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When we adopted our cats Mr. Pirate and I had a very serious conversation. Whose last name should they have?

You don’t often think of pets as needing last names, until they go to the vet that is. Antigone’s name is fairly singular, but Harley is about as common as, well, his orange motorcycle namesake.

Categorizing patient records by first name is ridiculous regardless of who the patient is. So the cats’ last name is Pirate. I figured it would be good preparation for when we eventually had human kiddos since we agreed that our offspring would have whichever last name sounded better with the chosen first name. So Elle is Elle Pirate and as a result, I’m completely out-numbered in our household when it comes to surnames. We’re a house of Pirates and one Mrs. Ninja.

But it’s not a big deal. Mr. Pirate fell in love with me as he first met me – as Amanda Ninja. We always know when solicitors call and it’s a bit of a running joke when mail arrives for Mr. and Mrs. Pirate.

It’s just funny that I can’t deposit a check into our joint checking account if our names are on a check as Mr. Pirate and Mrs. Pirate.

Both funny ha ha and funny awkward.

Here’s the awkward:
In order to deposit the check without having him there at the bank with me and holding my hand, I can do one of two things.

  • Have him co-sign the check and then go back with our marriage license to demonstrate that I’m really who I say I am.


  • Ask the person who wrote the check to write us another.

We’ll be going with the first because the second just demonstrates poor manners. I may be a lot of things – and a stubborn lady who didn’t change her name when she married happens to be one of them – but I don’t have poor manners.

Here’s the funny ha ha:

This whole adventure only reinforces why I didn’t change my name in the first place. My last name is unique. I’ve often maintained that if you’ve met a Ninja, I’m probably related to him or her.

courtesy of

As far as I know, we don’t have any kin in Jonesboro, LA — but maybe we should road-trip there one day to check.

That was certainly true today.

As I pulled out my driver’s license to demonstrate that I am actually the person whose name is attached to the account, the teller remarked, “Oh. I went to school with some Ninjas.”

Eight years ago when we got married and moved to Colorado, Mr. Pirate and I happened to move into the neighboring county of where my dad and his siblings grew up. (In fact! Elle will go to school in the same school district as her Granddaddy, three great uncles and one great aunt.) The teller mentioned, that the Ninjas she knew lived in Fairview Estates and that she went to school with Dale Ninja.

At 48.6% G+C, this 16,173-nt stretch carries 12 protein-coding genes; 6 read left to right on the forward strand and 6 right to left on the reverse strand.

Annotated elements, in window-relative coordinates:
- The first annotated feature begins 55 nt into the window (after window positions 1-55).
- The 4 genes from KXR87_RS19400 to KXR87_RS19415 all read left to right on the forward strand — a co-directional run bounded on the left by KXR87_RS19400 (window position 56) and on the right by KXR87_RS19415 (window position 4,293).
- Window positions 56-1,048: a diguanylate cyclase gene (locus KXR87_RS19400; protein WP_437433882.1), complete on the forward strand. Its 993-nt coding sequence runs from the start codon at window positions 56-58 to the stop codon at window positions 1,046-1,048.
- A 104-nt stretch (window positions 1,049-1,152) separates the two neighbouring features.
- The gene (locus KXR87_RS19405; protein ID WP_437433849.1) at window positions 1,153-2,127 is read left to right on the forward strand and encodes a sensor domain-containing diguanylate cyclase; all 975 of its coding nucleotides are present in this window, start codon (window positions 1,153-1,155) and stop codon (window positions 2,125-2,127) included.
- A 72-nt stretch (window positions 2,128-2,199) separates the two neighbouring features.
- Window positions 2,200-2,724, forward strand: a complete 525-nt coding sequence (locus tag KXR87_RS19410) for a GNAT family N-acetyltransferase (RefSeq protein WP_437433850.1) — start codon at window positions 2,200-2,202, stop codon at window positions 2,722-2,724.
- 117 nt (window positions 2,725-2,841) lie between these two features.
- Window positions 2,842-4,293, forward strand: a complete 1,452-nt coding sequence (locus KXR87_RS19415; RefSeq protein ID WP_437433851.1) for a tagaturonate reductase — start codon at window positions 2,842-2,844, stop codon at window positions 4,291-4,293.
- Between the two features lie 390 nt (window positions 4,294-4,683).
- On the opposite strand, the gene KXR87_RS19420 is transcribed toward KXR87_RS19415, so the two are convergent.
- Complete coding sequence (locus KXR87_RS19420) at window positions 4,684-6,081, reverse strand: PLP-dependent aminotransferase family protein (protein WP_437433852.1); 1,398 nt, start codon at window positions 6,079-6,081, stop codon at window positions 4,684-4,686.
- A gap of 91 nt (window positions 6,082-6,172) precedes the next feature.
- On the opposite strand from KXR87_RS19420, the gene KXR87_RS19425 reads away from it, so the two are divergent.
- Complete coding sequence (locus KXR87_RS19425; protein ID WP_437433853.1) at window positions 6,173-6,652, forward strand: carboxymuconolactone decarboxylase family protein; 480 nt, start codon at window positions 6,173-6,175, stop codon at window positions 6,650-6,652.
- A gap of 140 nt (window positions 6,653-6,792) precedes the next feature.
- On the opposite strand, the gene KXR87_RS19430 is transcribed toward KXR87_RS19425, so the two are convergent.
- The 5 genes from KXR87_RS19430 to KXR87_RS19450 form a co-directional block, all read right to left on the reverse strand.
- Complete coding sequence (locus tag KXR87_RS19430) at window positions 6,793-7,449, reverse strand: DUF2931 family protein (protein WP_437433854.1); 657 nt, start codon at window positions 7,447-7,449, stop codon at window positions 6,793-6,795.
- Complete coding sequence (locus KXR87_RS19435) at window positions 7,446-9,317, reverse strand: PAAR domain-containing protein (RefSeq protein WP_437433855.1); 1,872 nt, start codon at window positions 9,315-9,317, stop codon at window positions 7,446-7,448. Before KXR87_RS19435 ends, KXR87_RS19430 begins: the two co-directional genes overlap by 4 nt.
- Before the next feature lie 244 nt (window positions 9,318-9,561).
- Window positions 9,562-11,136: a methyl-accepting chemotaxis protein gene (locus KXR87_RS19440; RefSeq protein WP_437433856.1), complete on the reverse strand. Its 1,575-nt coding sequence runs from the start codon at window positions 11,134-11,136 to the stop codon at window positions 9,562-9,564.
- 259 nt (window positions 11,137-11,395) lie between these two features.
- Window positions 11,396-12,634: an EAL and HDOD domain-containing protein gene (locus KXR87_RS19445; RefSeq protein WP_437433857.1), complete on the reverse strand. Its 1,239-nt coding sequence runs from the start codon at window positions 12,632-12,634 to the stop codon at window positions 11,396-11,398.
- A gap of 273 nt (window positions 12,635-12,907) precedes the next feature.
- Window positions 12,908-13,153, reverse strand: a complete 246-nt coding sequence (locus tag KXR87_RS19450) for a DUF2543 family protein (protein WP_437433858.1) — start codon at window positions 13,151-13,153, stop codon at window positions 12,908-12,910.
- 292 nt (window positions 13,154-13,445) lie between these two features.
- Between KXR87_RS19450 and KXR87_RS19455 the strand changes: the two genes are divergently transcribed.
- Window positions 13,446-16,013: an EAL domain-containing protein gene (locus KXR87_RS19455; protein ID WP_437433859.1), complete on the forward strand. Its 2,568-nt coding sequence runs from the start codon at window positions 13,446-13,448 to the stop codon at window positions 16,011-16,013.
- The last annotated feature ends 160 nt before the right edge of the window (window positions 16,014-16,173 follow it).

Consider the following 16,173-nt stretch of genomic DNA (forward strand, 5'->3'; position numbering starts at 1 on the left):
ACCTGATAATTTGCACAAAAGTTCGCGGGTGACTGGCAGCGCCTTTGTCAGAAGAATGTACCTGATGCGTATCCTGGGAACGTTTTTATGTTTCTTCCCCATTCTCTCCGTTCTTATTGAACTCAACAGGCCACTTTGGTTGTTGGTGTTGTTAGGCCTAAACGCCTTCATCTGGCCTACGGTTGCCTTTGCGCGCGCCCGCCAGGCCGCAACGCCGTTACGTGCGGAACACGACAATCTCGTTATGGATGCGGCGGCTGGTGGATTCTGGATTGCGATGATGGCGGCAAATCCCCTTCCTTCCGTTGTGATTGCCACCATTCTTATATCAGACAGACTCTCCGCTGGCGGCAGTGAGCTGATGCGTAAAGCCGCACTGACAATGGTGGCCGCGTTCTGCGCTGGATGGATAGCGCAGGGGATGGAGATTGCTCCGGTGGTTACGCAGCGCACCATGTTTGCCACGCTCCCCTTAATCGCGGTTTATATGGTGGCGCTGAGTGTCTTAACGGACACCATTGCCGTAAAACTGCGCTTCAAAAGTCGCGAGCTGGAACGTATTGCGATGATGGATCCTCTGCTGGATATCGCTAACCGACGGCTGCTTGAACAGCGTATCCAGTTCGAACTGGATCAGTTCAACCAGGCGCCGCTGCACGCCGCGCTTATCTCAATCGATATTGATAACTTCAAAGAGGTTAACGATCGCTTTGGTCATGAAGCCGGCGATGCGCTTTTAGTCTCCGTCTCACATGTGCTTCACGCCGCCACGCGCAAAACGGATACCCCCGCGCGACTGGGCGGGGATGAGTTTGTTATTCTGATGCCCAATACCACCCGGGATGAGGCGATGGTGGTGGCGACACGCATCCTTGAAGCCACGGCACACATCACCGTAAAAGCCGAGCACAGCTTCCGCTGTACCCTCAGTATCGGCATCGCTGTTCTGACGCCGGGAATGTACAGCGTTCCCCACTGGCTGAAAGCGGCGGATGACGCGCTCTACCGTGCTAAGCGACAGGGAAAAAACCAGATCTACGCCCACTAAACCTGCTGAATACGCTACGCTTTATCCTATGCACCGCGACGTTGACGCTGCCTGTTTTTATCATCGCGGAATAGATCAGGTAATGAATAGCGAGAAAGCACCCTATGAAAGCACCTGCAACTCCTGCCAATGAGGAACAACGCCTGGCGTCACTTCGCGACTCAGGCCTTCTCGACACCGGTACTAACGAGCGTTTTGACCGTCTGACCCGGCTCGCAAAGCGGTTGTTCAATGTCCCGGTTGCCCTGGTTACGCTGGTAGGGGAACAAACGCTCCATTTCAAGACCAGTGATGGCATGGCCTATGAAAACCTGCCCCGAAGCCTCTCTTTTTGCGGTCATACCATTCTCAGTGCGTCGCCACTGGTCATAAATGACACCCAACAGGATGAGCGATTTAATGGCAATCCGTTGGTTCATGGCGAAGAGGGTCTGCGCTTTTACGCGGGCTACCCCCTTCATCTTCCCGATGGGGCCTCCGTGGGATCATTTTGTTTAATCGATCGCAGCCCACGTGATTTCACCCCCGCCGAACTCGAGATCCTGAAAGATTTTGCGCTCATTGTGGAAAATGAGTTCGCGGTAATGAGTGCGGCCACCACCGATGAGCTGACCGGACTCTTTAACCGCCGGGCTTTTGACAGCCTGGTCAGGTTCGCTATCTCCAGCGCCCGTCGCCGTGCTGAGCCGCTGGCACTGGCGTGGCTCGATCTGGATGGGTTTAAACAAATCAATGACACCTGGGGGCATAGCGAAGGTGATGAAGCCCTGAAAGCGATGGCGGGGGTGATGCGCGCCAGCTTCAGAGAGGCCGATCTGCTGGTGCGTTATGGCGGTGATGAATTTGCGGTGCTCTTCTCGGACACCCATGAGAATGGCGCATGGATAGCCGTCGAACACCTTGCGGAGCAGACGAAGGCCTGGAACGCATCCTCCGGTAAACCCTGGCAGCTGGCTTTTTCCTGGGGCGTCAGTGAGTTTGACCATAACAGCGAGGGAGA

Well guess who happens to be the niece of Dale Ninja?

I didn’t have a chance to let her reminisce, or to mention that my uncles all live in Oklahoma now. There was too much of a line growing behind me.

But maybe when I go back with my marriage license to deposit money into the checking account, I can let her know that my uncle is well and in good health.

That’d be the polite thing to do after all.



[Photo courtesy of Seriously. We need to go visit.]


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Teamwork has been on my mind a lot this summer. Not just the concept of it and it’s importance, but also the structure and how it works.

It works, because others want to to work. As the IT Crowd clip also shows, communication and the ability to be flexible are exactly the structure that are needed to make a team happen.

I didn’t really do team sports as a kid. I played soccer for exactly one season. Long enough to get a trophy and that’s it. In high school, as a member of the symphonic band as a freshman, I was required to join the marching band. I didn’t want to. I didn’t like football and I didn’t think it was possible to play an instrument and move at the same time. I quit the symphonic band after that first year, but I continued to be a part of the marching band because I liked the team aspect of it. Sure there are soloists and you stick out like a sore thumb if you’re out of formation, but it was a non-competitive way to be a part of a team.